The music for this film was done by at this point rising star composer Michael Giacchino (who's done scores for films such as The Incredibles, Up, the J.J. Abrams Star Trek films, Ratatouille, Up and Super 8, along with the TV show Lost), and it is pure, unadulterated AWESOME. I am not kidding here, I think this is one of Giacchino's best scores, the music perfectly fits the mood of whatever scene it accompanies, and it perfectly blends Giacchino's usual musical style with motifs and themes from the original '60s Speed Racer anime. The end credits theme is especially worth a mention in this case:

Honestly, the whole soundtrack is worth a buy, it's absolutely wonderful.

As with other films I mentioned here, this film was sadly both a failure with critics and at the box office when it was released, and a pretty darn huge one at that. Warner Bros. used a total of $200 million to produce and promote Speed Racer, but sadly their dreams of it being a big summer blockbuster hit with families never came to be, as it only grossed a measly $93 million worldwide. Most were turned off my the trailers playing this off as a more serious action movie with eye-popping visuals even though it looked way too silly and childish for adults, and way too questionable and violent for children. It suffered from competition with Iron Man which had been released the week before, and would be subsequently buried by Narnia: Prince Caspian along with Indiana Jones and Kingdom of the Crystal Skull in the coming weeks. Reports of animal cruelty on set did not help the film's publicity, either.

I strongly feel like this was unfairly panned, many reviewers failed to truly understand that the Wachowskis succeeded exactly in what they were trying to do: make an adaptation keeping the same spirit as the source material and staying close to it as possible. One could ask why the Wachowskis couldn't have just made an adaptation changing a few things to make it more viable and appealing to general moviegoing audiences, but that's the good thing: they didn't. They stuck to their guns, and in terms of this being an adaptation, this was the best film it could've been. Was it perfect? No. Could it have been shorter? Yes. Could Spritle and Chim-Chim be drastically played down? Very much so. Is it flawless in the aspect of setting out to do what it wanted to do? Hell yes.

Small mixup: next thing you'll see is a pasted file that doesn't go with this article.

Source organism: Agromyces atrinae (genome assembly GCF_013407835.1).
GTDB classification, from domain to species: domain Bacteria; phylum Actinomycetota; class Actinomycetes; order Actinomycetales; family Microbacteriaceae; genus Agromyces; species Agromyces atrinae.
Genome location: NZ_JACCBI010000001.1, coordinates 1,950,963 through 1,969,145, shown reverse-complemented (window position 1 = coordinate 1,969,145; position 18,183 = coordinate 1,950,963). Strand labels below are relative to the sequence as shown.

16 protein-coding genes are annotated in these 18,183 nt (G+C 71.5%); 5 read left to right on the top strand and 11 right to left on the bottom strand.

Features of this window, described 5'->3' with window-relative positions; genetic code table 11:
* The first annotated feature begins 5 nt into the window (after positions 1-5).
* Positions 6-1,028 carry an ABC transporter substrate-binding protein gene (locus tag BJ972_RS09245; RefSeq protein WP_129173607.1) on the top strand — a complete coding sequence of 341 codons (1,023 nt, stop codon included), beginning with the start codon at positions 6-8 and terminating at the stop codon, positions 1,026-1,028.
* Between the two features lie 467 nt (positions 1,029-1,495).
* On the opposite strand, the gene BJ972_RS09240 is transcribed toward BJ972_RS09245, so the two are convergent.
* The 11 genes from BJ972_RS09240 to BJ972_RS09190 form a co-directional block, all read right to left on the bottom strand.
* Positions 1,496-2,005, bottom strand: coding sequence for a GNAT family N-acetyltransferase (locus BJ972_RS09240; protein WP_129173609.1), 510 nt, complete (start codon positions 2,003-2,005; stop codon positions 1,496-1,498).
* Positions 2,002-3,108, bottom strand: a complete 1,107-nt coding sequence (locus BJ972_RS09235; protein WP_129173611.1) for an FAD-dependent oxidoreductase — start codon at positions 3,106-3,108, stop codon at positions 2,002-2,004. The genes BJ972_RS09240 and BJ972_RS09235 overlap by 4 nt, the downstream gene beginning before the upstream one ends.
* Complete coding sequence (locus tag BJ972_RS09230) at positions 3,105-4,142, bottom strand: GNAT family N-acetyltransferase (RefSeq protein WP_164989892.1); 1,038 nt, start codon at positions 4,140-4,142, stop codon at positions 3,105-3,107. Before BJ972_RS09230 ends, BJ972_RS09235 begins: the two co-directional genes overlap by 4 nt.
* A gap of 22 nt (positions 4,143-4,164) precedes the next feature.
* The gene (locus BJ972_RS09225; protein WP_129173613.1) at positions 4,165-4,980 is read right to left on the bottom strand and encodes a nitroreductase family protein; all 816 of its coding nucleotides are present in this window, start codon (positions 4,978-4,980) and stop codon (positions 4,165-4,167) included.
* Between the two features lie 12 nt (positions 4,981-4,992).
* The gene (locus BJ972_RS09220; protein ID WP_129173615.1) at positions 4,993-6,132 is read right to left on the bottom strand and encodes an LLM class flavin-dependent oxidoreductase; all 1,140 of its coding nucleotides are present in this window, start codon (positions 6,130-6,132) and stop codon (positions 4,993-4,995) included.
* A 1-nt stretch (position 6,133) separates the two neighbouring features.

Point is, go see this film. You'll have one hell of a time, no acid required. This is as uplifting, sincere, and unapologetic of a film as they come. I am still beating myself up for skipping this while it was out in theaters and avoiding the film for years because of the awful reviews, because I missed out on a truly mind-blowing thrill ride. Only if I could go back to 2008 and see it in IMAX.

Also, you might wanna read this thread, and Film Crit Hulk's article on it. They could say more about this film better than I ever could.

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  • 1 year later...



HOLY FUCKING SHIT! You guys NEED to see this movie!

Ok so obviously this movie kind of just came out but since I'm a hardcore fan of the actor of this movie, I managed to get tickets ON THE FIRST SHOWING OF THE FIRST DAY! It's the first time I've ever done that, might do it again (probably for the Sonic movie even).

Theri is an action thriller entertainer (some romance, drama, sentiments and a WHOLE PACK OF WHOOPASS action BOY!). But anyway, I loved this movie and I'll give ya guys a quick skimmy on what it's all about. But first, a history lesson.

So it all started when the teaser for the movie came out on Feb 4.


Long story short, this teaser pretty much got everyone on board for wanting to watch the movie. I was excited to see it since it's a great teaser, it didn't gave out huge plotlines but you can still try to piece together and guess what the movie would be about? I guess it helps that the teaser broke a lot of records in South Indian cinema, right now the teaser reached 10 MILLION views and it's close to reaching 300K likes! For a teaser that's barely 3 months old, that's kind of amazing in my opinion. And what's also amazing is that these views were reached in a YouTube channel that has about 70K subs, it's the producer's channel but the Theri team had confidence with the fans that they'll make this teaser spread like wildfire! And wildfire, it has spread!